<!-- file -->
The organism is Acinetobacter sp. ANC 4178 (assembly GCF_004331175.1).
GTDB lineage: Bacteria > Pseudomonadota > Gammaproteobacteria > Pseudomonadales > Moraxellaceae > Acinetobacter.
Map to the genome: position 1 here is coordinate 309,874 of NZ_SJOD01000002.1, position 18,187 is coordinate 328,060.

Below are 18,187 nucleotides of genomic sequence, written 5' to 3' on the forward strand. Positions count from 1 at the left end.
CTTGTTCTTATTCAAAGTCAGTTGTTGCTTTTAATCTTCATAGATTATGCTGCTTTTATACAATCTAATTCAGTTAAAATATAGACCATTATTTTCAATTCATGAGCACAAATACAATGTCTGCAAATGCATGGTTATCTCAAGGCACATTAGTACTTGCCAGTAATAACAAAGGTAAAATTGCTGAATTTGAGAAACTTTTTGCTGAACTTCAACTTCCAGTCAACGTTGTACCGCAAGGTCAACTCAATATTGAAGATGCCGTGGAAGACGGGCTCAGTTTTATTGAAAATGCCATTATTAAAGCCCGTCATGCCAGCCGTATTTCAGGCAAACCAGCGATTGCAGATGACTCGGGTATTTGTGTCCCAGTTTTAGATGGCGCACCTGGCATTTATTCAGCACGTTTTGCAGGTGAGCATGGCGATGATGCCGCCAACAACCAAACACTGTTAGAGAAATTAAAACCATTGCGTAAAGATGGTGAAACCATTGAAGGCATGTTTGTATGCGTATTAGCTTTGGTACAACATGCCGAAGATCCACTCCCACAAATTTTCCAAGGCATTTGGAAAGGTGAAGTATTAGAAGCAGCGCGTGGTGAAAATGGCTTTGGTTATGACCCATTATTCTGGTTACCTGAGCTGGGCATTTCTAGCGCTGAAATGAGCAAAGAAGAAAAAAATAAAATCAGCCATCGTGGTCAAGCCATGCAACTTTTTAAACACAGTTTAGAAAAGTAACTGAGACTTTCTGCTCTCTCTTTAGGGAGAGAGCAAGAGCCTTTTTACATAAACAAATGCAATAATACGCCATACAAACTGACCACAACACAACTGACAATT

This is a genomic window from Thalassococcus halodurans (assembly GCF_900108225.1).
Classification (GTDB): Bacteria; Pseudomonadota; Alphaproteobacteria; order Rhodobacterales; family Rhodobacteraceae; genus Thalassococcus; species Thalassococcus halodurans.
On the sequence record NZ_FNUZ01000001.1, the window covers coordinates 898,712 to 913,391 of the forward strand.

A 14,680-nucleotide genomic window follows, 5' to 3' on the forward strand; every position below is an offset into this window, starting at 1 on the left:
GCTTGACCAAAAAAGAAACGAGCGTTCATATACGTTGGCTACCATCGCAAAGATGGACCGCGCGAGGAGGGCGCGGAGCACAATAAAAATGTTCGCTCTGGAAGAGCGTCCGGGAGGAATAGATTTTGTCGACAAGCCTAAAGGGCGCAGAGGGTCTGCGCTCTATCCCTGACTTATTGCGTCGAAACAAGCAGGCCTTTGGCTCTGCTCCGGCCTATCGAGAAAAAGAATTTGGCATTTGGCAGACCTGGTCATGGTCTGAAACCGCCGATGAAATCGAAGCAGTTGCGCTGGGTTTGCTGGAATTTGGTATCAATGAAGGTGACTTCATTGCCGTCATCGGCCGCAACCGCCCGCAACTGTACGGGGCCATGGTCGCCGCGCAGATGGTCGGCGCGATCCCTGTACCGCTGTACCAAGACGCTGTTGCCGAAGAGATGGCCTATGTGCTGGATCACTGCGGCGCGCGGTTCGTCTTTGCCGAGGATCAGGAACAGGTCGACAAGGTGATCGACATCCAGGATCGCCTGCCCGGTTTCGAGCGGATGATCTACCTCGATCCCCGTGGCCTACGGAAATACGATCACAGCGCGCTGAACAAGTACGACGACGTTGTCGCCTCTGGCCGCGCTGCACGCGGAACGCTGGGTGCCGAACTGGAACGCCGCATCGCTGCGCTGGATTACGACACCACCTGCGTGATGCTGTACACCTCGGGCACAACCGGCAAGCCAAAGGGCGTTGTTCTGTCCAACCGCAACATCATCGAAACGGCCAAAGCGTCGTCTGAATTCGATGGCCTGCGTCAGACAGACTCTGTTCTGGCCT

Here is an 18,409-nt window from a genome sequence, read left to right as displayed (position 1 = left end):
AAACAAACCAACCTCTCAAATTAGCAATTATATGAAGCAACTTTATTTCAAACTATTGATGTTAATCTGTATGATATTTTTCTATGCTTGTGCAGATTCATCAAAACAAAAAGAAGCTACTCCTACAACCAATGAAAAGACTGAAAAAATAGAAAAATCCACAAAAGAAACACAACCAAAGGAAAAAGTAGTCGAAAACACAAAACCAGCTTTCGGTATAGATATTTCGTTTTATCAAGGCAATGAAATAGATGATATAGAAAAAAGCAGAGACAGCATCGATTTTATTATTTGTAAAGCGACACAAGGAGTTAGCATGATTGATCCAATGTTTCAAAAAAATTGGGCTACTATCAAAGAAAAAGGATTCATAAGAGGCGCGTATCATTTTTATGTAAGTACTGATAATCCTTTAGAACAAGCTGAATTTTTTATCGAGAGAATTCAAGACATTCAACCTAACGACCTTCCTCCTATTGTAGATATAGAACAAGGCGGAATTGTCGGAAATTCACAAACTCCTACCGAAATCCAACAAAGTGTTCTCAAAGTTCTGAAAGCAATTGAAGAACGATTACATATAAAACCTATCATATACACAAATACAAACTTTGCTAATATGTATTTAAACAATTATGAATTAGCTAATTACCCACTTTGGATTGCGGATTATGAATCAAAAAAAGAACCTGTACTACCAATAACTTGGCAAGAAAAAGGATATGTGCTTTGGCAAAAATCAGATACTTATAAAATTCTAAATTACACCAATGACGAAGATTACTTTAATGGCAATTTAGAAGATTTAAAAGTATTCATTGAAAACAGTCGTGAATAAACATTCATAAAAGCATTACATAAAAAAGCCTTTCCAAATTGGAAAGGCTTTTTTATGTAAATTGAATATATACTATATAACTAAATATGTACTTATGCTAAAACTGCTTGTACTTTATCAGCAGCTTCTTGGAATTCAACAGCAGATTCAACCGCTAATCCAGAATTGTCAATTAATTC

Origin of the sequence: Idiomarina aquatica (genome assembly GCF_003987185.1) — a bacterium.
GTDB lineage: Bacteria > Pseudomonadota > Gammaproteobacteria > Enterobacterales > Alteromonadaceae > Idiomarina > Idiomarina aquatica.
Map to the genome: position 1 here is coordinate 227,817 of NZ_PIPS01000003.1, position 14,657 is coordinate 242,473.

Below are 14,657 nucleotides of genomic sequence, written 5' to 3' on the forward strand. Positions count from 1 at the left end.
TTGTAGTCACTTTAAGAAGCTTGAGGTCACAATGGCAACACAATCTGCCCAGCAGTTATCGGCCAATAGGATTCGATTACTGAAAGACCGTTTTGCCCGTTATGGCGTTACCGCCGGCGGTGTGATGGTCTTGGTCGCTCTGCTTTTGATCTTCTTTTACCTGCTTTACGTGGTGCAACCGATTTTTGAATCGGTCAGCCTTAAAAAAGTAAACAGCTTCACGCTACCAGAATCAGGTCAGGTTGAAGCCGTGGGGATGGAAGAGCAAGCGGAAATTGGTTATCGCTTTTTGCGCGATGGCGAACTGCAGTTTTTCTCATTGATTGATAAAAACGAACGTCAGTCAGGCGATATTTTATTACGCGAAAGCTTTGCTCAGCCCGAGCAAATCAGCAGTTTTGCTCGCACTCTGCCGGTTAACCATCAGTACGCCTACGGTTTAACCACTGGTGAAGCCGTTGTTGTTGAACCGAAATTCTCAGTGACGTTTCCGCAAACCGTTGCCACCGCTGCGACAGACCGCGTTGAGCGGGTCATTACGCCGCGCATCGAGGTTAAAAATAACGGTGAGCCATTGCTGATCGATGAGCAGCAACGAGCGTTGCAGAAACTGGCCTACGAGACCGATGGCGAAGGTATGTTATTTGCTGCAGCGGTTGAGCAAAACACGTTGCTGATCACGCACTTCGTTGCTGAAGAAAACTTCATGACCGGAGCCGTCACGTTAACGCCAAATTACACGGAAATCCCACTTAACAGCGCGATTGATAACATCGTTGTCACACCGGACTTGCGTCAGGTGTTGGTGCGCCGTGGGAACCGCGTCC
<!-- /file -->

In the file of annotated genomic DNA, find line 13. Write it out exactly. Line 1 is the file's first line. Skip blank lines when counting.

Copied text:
Origin of the sequence: Idiomarina aquatica (genome assembly GCF_003987185.1) — a bacterium.